In 2017 she was diagnosed with stage three signet ring cell carcinoma (SRCC), a rare and highly malignant cancer that metastasizes quickly. The cancer spread through her body and went into remission, but returned as a stage 4 illness. She subsequently had surgeries to remove organs, and is currently undergoing chemotherapy.

Ainsworth said that her list of ailments includes nausea, anxiety, depression, pain, and a lack of appetite. To combat them she’s been getting help from 33-year-old edibles maker Rachel Leavy.

With Leavy, she co-created what she calls “goji globes,” a nutritious energy snack made with oats, coconut, goji berries, walnuts, and THC-infused honey.

“It's hard to find foods that I can eat because surgery affected my GI system so dramatically,” Ainsworth said. “But I could have one of those for a day and feel like my pain levels were at a minimum. My mood was in a perfect place.”

Leavy, who is nonbinary, creates edibles that are used by many people for pain relief and other ailments, and hopes to translate their edibles hobby into a legal business eventually. They are also the owner of houseplant company Pott’d.

Describing Leavy’s affinity for cooking with cannabis as a hobby is an understatement. They create THC- and CBD-infused foods from pizzelles to bacon, salad dressings, chocolates, mocktails made with infused hibiscus syrup…you name it.

click to enlarge Rachel Leavy's custom cocktail, Out Like a Lion, features THC-infused hibiscus simple syrup. - PHOTO BY JACOB WALSH
  • PHOTO BY JACOB WALSH
  • Rachel Leavy's custom cocktail, Out Like a Lion, features THC-infused hibiscus simple syrup.
Leavy dreams of hosting entire cannabis brunches with friends, with some menu items infused with THC and others without, so that there’s a balance for people with all different tolerance levels.

“I’m not out here trying to get people messed up,” they said.


RELATED: Expectations for THC edibles vary — here’s what to watch out for


Leavy got into creating edibles a bit over a decade ago, when a friend who has since died was diagnosed with the lung disease cystic fibrosis and couldn’t smoke pot.

“She would make super strong edibles to help with her pain, and I would notice the difference in her and just think it was incredible to watch,” they said.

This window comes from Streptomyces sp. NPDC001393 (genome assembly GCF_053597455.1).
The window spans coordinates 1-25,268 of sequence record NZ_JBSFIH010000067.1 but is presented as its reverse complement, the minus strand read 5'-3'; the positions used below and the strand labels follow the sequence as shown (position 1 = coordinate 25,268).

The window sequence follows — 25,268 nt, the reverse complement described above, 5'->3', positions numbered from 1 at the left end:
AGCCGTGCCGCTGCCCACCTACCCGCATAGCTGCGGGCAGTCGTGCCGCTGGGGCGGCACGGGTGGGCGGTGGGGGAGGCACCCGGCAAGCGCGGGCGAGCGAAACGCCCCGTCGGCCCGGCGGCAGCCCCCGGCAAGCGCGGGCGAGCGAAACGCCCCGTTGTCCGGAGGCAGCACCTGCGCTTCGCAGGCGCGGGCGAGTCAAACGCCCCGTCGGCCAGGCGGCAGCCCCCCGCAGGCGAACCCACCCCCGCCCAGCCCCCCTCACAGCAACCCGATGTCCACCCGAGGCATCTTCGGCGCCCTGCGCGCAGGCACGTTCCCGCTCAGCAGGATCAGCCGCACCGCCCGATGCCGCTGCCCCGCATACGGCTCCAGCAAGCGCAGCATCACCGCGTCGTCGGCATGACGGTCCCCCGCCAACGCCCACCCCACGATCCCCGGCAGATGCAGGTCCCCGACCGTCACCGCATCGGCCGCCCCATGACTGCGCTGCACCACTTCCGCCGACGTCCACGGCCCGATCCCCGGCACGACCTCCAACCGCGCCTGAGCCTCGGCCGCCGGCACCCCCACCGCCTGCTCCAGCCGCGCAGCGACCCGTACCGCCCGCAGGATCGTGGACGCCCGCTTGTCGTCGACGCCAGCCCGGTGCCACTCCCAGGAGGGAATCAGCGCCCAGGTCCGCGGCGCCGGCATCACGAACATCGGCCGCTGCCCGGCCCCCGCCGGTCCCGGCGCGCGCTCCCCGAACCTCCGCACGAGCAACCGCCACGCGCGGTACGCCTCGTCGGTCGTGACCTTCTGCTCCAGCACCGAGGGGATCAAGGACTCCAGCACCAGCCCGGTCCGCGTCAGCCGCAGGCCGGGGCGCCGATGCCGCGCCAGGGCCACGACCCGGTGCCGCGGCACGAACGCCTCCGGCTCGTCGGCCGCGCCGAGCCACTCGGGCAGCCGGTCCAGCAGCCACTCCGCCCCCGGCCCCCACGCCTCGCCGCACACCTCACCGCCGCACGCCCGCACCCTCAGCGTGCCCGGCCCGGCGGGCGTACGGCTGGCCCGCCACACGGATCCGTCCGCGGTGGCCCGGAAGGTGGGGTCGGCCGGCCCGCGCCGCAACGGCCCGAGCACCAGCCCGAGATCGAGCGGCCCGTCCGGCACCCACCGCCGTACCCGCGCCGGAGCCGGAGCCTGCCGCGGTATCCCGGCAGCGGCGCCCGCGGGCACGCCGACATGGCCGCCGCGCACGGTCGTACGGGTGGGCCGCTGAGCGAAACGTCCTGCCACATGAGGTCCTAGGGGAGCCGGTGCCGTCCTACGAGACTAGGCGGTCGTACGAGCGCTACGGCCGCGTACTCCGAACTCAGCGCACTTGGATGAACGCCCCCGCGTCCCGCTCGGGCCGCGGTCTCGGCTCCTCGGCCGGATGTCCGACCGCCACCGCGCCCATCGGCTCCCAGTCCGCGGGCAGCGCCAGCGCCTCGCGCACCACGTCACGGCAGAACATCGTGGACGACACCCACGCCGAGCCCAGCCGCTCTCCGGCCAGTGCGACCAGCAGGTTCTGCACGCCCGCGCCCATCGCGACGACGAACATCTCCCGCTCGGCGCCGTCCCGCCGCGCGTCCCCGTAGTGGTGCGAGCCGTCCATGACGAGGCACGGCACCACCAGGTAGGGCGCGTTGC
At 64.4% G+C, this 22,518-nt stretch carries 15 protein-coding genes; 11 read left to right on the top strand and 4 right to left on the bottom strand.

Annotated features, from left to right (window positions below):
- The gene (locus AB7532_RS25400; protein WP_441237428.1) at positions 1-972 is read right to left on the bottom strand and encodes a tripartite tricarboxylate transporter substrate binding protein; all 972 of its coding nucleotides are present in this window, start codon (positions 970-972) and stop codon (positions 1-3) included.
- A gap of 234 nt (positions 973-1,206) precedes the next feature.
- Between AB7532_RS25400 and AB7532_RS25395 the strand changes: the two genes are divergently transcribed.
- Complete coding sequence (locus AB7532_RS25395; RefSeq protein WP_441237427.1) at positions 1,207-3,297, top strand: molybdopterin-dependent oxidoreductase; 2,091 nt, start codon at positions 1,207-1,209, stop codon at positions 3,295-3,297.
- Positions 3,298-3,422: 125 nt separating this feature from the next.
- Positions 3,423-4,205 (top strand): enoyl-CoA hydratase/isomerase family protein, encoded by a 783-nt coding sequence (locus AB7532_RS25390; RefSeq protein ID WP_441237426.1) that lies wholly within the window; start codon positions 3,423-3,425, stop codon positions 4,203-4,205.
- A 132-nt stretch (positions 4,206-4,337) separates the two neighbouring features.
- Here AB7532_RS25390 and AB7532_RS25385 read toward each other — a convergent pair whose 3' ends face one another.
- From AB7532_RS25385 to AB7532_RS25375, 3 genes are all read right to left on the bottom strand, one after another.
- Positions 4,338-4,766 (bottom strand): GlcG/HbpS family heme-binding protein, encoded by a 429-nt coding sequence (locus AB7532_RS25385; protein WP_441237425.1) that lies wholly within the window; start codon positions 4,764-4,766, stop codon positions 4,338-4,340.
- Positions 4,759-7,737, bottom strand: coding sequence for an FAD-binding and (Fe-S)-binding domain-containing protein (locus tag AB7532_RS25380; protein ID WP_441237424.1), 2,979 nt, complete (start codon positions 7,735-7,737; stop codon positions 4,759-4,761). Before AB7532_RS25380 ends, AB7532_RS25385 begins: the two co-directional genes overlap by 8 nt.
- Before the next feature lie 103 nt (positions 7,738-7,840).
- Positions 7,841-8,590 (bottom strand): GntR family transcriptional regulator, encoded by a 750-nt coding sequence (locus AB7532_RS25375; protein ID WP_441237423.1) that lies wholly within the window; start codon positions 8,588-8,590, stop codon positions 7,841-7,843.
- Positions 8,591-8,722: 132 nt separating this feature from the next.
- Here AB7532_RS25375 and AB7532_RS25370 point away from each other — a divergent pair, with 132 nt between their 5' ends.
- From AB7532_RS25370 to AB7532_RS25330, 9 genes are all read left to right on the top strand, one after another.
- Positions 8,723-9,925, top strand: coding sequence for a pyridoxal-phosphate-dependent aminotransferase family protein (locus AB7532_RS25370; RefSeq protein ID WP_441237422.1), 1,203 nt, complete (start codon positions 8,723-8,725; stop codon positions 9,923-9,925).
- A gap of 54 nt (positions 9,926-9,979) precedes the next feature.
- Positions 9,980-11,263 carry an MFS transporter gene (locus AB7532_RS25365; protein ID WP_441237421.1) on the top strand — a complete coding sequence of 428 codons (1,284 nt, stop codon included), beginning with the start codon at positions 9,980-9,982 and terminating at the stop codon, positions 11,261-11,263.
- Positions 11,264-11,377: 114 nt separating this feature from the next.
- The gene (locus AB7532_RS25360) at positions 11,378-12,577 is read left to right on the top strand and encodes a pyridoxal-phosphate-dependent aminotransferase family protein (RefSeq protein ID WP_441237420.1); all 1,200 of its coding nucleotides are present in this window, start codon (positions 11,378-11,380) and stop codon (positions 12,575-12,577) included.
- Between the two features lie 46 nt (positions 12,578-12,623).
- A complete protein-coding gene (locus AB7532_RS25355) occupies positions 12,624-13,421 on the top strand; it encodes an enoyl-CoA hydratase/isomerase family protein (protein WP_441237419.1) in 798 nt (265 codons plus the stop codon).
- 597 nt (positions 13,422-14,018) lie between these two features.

Leavy said that they have spent the past 10 years researching and developing products, with lots of friends willing to lend a hand. They said it has been empowering to be able to use cannabis as part of a regimen to to mitigate anxiety and pain, and that they’ve replaced their more detrimental alcohol use with mindful cannabis use.

click to enlarge Edibles maker Adriana Quinones makes her own cannabis-infused cooking oils, which she uses in her recipes. - PHOTO BY JACOB WALSH
  • PHOTO BY JACOB WALSH
  • Edibles maker Adriana Quinones makes her own cannabis-infused cooking oils, which she uses in her recipes.
Edibles-maker Adriana Quinones, 31, said that cannabis helped keep her off opiates and probably saved her life. Growing up she struggled with severe endometriosis and was prescribed opiates to blunt the pain.

For the past few years, Quinones has been creating edibles including infused sweet treats, naan pizzas, hummus, and teas under the name D8Z Confections, and participated in many of the cannabis events in town before state regulators recently clamped down on vendors they perceived as operating under a loophole.


RELATED: City businesses ‘gifting’ weed could be deemed 'nuisances' under new bill

Quinones said her plan was to save money for the expensive permitting needed to run a legal cannabis business, and that she was making enough money to both live on and help her mother out. Now she’s working in the automotive field to replace the lost income from the cannabis events.

click to enlarge Adriana Quinones finishes a marghertia pizza with a drizzle cannabis oil. - PHOTO BY JACOB WALSH